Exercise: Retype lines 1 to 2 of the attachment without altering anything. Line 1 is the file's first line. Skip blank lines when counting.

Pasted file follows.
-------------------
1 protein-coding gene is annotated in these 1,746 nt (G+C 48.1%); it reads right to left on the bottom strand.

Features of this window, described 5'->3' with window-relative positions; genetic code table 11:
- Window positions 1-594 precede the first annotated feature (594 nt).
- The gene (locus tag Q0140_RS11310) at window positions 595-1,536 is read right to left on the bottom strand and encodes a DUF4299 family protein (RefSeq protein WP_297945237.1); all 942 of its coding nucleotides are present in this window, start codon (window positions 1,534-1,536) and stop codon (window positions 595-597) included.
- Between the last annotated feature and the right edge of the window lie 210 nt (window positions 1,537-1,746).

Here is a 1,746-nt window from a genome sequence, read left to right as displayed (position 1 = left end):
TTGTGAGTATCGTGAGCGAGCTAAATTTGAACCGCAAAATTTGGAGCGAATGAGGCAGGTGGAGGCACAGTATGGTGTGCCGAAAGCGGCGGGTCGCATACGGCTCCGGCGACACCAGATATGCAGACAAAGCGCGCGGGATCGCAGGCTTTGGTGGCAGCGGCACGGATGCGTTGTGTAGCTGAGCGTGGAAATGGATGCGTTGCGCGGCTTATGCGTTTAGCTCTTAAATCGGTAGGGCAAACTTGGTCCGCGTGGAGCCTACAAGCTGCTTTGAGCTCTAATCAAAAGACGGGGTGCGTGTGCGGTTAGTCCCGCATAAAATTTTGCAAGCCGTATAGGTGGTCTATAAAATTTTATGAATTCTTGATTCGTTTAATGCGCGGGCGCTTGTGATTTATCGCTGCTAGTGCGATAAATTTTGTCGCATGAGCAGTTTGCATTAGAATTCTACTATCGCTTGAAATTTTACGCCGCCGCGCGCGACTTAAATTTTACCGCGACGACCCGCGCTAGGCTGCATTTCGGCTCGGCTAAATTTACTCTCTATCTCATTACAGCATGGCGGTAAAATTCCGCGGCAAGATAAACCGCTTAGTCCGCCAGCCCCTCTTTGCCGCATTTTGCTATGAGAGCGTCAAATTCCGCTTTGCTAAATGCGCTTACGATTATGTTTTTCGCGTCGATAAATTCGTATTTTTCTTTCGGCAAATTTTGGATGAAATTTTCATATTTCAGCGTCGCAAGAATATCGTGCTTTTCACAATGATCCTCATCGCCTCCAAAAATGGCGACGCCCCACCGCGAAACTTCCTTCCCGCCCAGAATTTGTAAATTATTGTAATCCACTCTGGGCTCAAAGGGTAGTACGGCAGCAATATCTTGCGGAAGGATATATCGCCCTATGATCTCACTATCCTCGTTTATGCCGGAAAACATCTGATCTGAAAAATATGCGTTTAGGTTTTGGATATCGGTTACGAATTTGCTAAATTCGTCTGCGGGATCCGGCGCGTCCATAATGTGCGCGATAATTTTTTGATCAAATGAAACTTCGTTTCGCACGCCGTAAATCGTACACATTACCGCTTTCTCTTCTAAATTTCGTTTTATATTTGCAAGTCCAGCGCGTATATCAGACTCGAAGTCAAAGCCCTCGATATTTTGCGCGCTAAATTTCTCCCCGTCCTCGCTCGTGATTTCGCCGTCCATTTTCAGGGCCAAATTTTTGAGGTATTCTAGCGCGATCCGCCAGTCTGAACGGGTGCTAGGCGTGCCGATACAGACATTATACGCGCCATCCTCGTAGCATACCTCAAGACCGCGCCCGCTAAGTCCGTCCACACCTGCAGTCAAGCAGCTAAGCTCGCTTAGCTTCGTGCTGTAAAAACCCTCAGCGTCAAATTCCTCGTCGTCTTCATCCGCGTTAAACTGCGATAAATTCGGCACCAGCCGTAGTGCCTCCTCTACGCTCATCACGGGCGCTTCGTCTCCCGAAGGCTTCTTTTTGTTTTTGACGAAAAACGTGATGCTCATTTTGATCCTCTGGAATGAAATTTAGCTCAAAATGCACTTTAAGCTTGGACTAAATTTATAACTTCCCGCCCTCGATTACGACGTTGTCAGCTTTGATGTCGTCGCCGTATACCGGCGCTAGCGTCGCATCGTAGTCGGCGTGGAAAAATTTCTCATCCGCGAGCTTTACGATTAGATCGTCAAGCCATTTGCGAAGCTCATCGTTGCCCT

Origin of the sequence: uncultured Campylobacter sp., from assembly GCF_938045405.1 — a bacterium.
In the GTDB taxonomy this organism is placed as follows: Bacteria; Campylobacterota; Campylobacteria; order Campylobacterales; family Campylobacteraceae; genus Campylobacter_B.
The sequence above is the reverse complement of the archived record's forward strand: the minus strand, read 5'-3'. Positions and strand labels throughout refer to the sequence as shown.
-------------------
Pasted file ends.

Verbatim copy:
1 protein-coding gene is annotated in these 1,746 nt (G+C 48.1%); it reads right to left on the bottom strand.

Features of this window, described 5'->3' with window-relative positions; genetic code table 11: